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Beyond leadership: in search of new venues

Few topics have received as much interest as leadership. A great deal of this interest is positive and useful, but there is also very much wishful thinking, trend-following and sometimes even nonsense involved. To get to the root of the problem, we need to make efforts to clarify both what leadership is and what it is not, think of new ways of approaching the topic and challenge existing scholarship.

The concept leadership is often used as an attractive, vague signifier to address something leadership researchers like to boost about, and practitioners like to believe in. But when used to capture everything and nothing, the concept risks becoming meaningless. Leadership studies include everything from straightforward superior-subordinate relations to pure collaboration like in ’shared leadership’. They also include attractive sounding concepts such as ‘authentic leadership’ that may work better in autobiographies written by successful business leaders than when used as a formal concept framed as science. 

Novel thinking and new ideas that do not repeat an unfortunate habit of oversimplifying, de-contextualising or linking positive features with positive outcomes are badly needed.  We may even ask: If leadership is the solution, then what is the problem it is trying to solve?  We can also imagine and explore alternatives to leadership, such as teamwork and professionals acting autonomously.

The world is changing around us – but the way we like to understand, teach and study leadership seems stuck in its routines and traditions.  Each research field needs its critiques to make science stronger and to question received wisdom that tends to go unchallenged. We like to take this role but without abandoning the concept and from within the traditions of organization studies. Rather, the ambition is to develop new views and a critical, reflexive attitude to the subject matter, realizing that leadership and leadership development sometimes may be a mixed blessing.

Leadership & followership – a matter of workplace relations

Leadership is often understood as a given, natural phenomenon. It is, however, not. Rather, we argue that leadership is a cultural product we all enact in our daily work relations and we all define in different ways. Hence, in order to understand leadership (or followership), it is important to understand how relations unfold between leaders and followers -- and as understood by different participants in that relation. Thus, not only the bright but also the dark or ambiguous side of leadership can be revealed.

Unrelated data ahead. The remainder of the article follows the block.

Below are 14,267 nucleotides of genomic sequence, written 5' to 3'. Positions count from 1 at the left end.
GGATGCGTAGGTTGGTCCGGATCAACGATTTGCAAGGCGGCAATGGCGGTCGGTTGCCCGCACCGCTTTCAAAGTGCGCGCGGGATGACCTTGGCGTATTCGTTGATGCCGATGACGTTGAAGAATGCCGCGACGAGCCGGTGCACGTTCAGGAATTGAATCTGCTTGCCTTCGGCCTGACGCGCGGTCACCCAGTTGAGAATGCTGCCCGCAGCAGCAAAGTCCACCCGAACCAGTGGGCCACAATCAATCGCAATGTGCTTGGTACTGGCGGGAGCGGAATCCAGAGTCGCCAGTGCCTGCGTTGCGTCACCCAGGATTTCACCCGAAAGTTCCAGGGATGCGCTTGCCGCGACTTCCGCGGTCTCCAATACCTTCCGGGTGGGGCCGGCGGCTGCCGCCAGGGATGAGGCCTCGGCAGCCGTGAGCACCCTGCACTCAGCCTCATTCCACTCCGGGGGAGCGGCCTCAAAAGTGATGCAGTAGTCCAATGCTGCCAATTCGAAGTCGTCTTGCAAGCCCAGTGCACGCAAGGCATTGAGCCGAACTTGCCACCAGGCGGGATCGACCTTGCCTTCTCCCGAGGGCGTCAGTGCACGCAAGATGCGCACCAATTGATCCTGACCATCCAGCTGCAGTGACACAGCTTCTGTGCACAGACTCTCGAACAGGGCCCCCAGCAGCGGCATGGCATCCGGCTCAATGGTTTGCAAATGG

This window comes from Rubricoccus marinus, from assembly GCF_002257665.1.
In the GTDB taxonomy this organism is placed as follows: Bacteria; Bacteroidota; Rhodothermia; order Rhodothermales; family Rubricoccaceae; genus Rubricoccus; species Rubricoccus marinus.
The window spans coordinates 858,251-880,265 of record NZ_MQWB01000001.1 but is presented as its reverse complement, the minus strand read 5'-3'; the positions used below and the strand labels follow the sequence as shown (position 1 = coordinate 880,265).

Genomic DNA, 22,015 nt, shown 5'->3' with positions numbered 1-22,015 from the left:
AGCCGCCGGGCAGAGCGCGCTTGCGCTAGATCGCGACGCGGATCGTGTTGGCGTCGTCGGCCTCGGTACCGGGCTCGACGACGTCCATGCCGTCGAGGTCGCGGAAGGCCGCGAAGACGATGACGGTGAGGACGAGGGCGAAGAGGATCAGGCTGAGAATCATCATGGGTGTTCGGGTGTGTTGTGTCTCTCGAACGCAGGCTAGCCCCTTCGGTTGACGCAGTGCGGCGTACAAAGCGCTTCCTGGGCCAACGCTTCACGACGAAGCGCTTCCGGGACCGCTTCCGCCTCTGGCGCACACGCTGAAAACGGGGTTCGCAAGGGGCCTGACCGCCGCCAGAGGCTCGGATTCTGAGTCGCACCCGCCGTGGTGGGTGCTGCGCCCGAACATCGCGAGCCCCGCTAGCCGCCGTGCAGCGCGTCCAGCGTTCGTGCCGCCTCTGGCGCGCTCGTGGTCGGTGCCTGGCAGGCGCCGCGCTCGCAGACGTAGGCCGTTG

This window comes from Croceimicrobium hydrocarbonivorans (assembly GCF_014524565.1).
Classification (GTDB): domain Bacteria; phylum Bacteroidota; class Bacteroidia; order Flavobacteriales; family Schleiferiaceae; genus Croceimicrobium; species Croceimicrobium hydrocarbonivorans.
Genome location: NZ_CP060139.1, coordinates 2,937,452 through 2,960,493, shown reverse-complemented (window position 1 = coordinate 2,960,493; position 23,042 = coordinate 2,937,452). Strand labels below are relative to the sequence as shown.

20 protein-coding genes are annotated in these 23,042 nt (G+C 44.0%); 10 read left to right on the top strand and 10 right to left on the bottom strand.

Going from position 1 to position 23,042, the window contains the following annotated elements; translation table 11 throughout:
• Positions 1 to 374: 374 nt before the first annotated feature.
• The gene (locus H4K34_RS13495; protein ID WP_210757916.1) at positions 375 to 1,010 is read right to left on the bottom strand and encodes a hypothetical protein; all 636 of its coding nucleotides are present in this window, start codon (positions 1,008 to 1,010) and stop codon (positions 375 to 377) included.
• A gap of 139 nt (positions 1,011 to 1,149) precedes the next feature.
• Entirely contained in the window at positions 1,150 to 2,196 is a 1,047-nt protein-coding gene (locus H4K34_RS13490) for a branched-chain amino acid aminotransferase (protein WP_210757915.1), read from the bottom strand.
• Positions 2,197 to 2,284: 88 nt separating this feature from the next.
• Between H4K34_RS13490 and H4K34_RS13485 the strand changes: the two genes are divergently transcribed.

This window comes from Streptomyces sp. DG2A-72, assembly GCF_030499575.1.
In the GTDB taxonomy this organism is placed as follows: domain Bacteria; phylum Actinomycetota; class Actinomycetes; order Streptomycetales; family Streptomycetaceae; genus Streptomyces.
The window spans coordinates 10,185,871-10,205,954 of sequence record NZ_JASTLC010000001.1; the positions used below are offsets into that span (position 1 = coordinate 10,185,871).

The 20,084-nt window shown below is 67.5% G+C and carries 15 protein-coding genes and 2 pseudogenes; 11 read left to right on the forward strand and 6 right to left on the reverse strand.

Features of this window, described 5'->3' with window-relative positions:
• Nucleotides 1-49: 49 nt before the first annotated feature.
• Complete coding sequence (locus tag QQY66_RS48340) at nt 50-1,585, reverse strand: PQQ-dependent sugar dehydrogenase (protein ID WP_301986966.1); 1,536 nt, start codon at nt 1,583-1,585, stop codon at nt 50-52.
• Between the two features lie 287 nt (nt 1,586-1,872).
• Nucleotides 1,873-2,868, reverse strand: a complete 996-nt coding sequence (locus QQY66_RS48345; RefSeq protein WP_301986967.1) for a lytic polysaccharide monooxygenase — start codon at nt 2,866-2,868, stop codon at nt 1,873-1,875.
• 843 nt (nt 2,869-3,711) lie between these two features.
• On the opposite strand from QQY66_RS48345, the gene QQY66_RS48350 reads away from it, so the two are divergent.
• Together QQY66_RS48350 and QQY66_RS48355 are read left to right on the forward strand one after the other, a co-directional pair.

This type of approach poses methodological challenges as relations are hard to study in real life. Embracing these challenges is, however, needed if we want to move away from an oversimplified thinking of what leadership ‘is’ or should be. Here, embracing complexities inherent to social life upfront is needed.

Challenging existing leadership scholarship

Conceptual problems of leadership styles that conflate type ‘x’ (authentic, transformational, servant and so on) leadership behaviours with follower evaluations or impressions, pervade the whole field of research. Research designs and methods emulating physical sciences are mainstream, but often fail to capture complex social phenomena and workplace relations.

The field of leadership studies is divided into sects or camps of researchers with different takes on how leadership is best studied. In a global world with an increasing amount of wicked problems requiring the mobilization of broad resources and a willingness to tackle intellectual and ideological differences upfront, this is unfortunate. We seek and welcome opportunities for dialogue and clashes of ideas within the field of leadership studies.


Mats Alvesson and Katja Einola


Alvesson, M., & Einola, K. (2019). Warning for excessive positivity: Authentic leadership and other traps in leadership studies. The Leadership Quarterly, 30(4), 383-395.

Einola, K., & Alvesson, M. (2021). When ‘good’ leadership backfires: Dynamics of the leader/follower relation. Organization Studies, 42(6), 845-865.

Einola, K., & Alvesson, M. (2021). The perils of authentic leadership theory. Leadership, 17427150211004059.

Einola, K., & Alvesson, M. (2021). Behind the numbers: Questioning questionnaires. Journal of Management Inquiry, 30(1), 102-114.

Gardner, W. L., Karam, E. P., Alvesson, M., & Einola, K. (2021). Authentic leadership theory: The case for and against. The Leadership Quarterly, 101495.